About David A. Swanson

David A. Swanson is Edward A. Dickson Emeritus Professor of Sociology, University of California Riverside. He served as a member of the U. S. Census Bureau’s Scientific Advisory Committee for six years (2004-10) and chaired the committee for two years (2009-2010). In addition to serving as an expert witness and testifying before Congress, state legislatures and local government bodies, he has produced over 104 refereed sole- and co-authored journal articles and nine books, mainly dealing with demography. He also has edited or co-edited four additional books and Google Scholar shows more than 5,700 citations to his work. in addition to two Fulbright grants, he has received many other academic and professional grants and awards. Aided by the G.I. Bill, his B.Sc. is from Western Washington State College (now known as Western Washington University), and his Ph.D. and M.A. are from the University of Hawai’i. He also holds a Graduate Diploma in Social Sciences from the University of Stockholm. Swanson speaks Swedish reasonably well but his Finnish is so bad as to be embarrassing: "Se on huono."

By: David A. Swanson (30)

Been Vaccinated?

What is the probability of dying from COVID-19 among the un-vaccinated?

What is the probability of dying from COVID-19 among the un-vaccinated?

Out of “mortality curiosity” and with a lot of time on my hands, I calculated the probability of dying from COVID-19 within a year of being infected, for anyone aged 20 to 80. I looked specifically at the probability of death by COVID-19 among the un-vaccinated who become infected with COVID-19 vs. death among the vaccinated and unexposed who are subject to dying from all other possible causes. I used data from the “Hubei Study,” which collected information on COVID-19 deaths following hospital admissions in Wuhan, China. For comparison, I also calculated data on deaths from all other causes for anyone aged 20 to 80 who was not infected.

What I found was that until age 78, if you are un-vaccinated and become infected, the probability of dying from COVID-19 is higher than the probability of dying from any of the other potential causes of death. For example, if you are an un-vaccinated 20 year-old, and have just been infected with COVID-19, the probability of dying from COVID-19 within the next year is 10.1 times higher (0.00567 v. 0.00056) than that of a (vaccinated/unexposed) 20 year-old dying within the year from any of the other potential causes of death. At age 30, the probability is 7.78 times higher; at age 40 it is 5.57 times higher; at age 50 it is 3.36 times higher; at age 60, 2.22 times higher. At age 70, the probability of dying from COVID-19 within the next year for an un-vaccinated person just infected with COVID-19 is slightly higher (1.43 times) than the likelihood of a (vaccinated/unexposed) 70 year-old dying from any of the other potential causes of death over the next year. (0.55817 v. 0.38972)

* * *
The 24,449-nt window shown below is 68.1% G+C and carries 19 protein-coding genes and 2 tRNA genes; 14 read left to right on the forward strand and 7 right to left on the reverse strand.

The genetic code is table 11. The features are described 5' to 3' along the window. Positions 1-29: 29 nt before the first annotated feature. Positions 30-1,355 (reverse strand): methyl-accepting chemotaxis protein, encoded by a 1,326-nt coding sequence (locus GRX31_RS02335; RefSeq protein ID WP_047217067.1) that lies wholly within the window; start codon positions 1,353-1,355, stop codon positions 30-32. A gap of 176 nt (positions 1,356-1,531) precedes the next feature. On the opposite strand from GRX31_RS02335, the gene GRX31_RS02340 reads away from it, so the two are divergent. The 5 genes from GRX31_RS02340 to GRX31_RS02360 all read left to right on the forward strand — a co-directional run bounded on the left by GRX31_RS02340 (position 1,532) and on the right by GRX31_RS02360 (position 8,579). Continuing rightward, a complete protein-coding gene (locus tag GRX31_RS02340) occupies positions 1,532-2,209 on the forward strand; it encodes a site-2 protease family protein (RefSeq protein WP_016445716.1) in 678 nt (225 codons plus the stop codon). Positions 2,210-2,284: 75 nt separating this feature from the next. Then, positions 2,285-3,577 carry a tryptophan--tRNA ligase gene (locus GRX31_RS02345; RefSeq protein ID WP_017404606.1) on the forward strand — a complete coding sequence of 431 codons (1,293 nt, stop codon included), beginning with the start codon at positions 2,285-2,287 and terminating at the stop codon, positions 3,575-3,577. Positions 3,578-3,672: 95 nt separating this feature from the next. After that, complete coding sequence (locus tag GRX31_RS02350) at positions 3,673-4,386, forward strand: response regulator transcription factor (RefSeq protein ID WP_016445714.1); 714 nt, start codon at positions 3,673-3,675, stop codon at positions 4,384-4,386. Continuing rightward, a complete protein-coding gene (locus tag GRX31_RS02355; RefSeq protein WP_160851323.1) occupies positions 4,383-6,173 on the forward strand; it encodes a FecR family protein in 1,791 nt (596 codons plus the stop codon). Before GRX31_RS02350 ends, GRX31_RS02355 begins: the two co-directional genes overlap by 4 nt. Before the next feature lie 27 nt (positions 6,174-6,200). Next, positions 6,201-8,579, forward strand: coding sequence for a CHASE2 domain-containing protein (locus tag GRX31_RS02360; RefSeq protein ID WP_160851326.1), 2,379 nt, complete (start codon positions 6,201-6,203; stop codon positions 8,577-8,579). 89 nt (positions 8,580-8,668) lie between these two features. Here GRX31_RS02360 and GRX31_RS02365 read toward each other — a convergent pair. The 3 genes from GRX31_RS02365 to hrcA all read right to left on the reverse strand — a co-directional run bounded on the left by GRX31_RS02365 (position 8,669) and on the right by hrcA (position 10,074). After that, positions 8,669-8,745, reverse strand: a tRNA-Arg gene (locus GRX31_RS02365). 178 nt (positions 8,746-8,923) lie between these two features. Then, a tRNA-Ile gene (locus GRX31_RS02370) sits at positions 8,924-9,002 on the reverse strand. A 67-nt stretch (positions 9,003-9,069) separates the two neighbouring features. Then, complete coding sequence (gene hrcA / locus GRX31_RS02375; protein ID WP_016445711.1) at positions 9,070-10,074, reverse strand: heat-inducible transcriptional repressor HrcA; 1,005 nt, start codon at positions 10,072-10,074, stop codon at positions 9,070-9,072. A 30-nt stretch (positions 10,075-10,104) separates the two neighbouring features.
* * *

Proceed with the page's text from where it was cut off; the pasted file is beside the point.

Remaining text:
To summarize: If you are un-vaccinated and get infected, the probability of dying from COVID-19 starts high at age 20 and increases steadily with age. If you are vaccinated or avoid becoming infected, the  probability of dying from any other cause starts low at age 20, but increases at a faster rate as you age so that by age 78 all the other competing causes of death cross-over (no pun intended). This means that just like a vaccinated person, an un-vaccinated person is  more likely to die from something other than COVID-19 after age 78. However, if you are un-vaccinated, the question here is why keep COVID-19 on the list of potential causes of death?

The graph only goes to age 80, which, unlike the single year groupings from 20 to 80 (20, 21, 22, 23,…., 77, 78, 79, 80), is “open-ended.” This puts the probability of dying at 100 percent at some point beyond age 80. That is, you may live to 81 or 95 or 103, but at some age after 80, “all our times have come." Whether vaccinated or un-vaccinated, nobody gets out alive.

The Washington Department of Health is reporting that 72.7 percent of the state's population, aged five and over, are fully vaccinated, while only 68 percent in Whatcom County are fully vaccinated.

What’s on your vaccination card?"

About David A. Swanson

Posting Citizen Journalist • Member since Mar 31, 2020

David A. Swanson is Edward A. Dickson Emeritus Professor of Sociology, University of California Riverside. He served as a member of the U. S. Census Bureau’s Scientific Advisory Committee [...]

Randy Petty

Feb 25, 2022

The COVID Strategy America Hasn’t Really Tried

“ Compared with someone in their 20s, a person over 65 years old is not slightly more likely to die of COVID but at least 65 times more likely to die of COVID. Over age 75, they become 140 times more likely to die. Over age 85, they are 340 times more likely to die. No other basic fact of life matters as dramatically as age for COVID. Other common factors associated with risk—racediabetes, cancer, immunosuppression—make the disease deadlier by a factor of “only” two to four.”

See the chart in the article:  Rates of COVID-19 Deaths by Vaccination Status and Age Group, per 100k ( Nov 28-Dec 4 2021)

https://www.theatlantic.com/health/archive/2022/02/vaccinate-old/622080/

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David A. Swanson

Feb 25, 2022